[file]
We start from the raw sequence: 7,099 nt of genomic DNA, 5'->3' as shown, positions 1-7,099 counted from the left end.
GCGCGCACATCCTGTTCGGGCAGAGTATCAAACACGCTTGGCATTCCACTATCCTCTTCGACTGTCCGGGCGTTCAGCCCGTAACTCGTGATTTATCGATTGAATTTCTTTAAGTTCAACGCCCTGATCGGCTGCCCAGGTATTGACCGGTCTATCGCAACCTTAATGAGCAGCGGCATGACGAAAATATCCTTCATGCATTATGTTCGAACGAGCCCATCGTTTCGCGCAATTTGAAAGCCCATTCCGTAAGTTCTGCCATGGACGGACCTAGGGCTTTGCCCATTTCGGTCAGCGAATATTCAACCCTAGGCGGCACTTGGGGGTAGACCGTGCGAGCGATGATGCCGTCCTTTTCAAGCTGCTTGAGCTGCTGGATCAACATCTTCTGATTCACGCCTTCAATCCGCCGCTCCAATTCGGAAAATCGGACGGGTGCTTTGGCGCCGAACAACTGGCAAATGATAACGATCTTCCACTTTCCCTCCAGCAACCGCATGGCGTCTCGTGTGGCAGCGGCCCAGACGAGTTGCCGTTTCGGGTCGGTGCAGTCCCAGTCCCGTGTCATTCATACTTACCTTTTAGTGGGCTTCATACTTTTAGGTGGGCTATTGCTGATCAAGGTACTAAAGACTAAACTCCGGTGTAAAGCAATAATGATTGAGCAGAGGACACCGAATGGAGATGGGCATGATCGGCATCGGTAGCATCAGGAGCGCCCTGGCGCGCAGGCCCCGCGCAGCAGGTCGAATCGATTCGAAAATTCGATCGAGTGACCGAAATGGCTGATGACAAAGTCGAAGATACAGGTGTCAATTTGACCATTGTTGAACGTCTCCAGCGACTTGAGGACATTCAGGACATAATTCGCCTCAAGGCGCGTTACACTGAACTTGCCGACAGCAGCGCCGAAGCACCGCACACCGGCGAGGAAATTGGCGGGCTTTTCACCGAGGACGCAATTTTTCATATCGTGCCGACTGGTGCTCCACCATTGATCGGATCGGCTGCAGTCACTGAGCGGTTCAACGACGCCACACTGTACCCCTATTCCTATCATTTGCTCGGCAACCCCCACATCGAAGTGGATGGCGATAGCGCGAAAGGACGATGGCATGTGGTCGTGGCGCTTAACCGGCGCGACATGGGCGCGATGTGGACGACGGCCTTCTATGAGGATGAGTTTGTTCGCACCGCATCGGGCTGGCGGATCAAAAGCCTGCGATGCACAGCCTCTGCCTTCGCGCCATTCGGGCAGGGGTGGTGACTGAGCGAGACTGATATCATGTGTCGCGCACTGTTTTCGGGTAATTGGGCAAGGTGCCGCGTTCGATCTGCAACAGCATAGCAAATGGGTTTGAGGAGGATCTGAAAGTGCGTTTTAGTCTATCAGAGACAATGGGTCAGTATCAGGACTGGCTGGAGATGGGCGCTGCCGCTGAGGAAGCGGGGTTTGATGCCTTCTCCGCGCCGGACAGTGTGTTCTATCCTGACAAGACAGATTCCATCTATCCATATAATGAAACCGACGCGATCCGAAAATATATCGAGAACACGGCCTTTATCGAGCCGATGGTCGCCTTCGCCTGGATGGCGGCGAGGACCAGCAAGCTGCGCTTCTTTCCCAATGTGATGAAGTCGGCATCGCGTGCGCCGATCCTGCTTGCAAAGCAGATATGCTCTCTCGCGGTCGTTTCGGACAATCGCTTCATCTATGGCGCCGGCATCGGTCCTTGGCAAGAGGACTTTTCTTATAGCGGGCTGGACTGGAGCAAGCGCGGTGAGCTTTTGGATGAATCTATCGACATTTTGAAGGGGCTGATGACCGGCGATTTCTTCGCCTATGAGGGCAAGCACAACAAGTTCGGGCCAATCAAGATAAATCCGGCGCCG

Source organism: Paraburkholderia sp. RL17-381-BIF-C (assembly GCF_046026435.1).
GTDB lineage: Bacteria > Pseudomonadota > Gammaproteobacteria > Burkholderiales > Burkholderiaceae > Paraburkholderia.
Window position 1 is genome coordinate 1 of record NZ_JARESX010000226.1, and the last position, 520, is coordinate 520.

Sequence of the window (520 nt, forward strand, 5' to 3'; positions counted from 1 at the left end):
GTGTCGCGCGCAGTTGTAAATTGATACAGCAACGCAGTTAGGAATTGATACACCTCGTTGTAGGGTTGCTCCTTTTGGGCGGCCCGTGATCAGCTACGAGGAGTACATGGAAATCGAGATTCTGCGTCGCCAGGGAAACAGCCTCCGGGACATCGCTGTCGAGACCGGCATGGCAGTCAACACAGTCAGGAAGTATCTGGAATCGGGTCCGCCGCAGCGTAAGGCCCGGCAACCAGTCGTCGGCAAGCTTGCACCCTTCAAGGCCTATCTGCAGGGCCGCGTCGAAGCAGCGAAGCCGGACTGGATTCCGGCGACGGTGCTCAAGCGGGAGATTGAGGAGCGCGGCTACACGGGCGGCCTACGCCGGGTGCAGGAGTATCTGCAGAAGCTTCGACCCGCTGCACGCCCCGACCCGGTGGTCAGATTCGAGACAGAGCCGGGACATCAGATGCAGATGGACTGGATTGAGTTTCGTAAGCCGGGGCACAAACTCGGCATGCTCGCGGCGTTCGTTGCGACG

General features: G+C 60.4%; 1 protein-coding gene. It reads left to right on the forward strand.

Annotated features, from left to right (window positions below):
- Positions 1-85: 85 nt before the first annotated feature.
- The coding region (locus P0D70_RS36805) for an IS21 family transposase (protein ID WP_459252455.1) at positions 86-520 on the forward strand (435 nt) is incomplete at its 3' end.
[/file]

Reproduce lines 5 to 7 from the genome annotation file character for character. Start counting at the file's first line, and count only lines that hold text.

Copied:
Window position 1 is genome coordinate 1 of record NZ_JARESX010000226.1, and the last position, 520, is coordinate 520.

Sequence of the window (520 nt, forward strand, 5' to 3'; positions counted from 1 at the left end):
GTGTCGCGCGCAGTTGTAAATTGATACAGCAACGCAGTTAGGAATTGATACACCTCGTTGTAGGGTTGCTCCTTTTGGGCGGCCCGTGATCAGCTACGAGGAGTACATGGAAATCGAGATTCTGCGTCGCCAGGGAAACAGCCTCCGGGACATCGCTGTCGAGACCGGCATGGCAGTCAACACAGTCAGGAAGTATCTGGAATCGGGTCCGCCGCAGCGTAAGGCCCGGCAACCAGTCGTCGGCAAGCTTGCACCCTTCAAGGCCTATCTGCAGGGCCGCGTCGAAGCAGCGAAGCCGGACTGGATTCCGGCGACGGTGCTCAAGCGGGAGATTGAGGAGCGCGGCTACACGGGCGGCCTACGCCGGGTGCAGGAGTATCTGCAGAAGCTTCGACCCGCTGCACGCCCCGACCCGGTGGTCAGATTCGAGACAGAGCCGGGACATCAGATGCAGATGGACTGGATTGAGTTTCGTAAGCCGGGGCACAAACTCGGCATGCTCGCGGCGTTCGTTGCGACG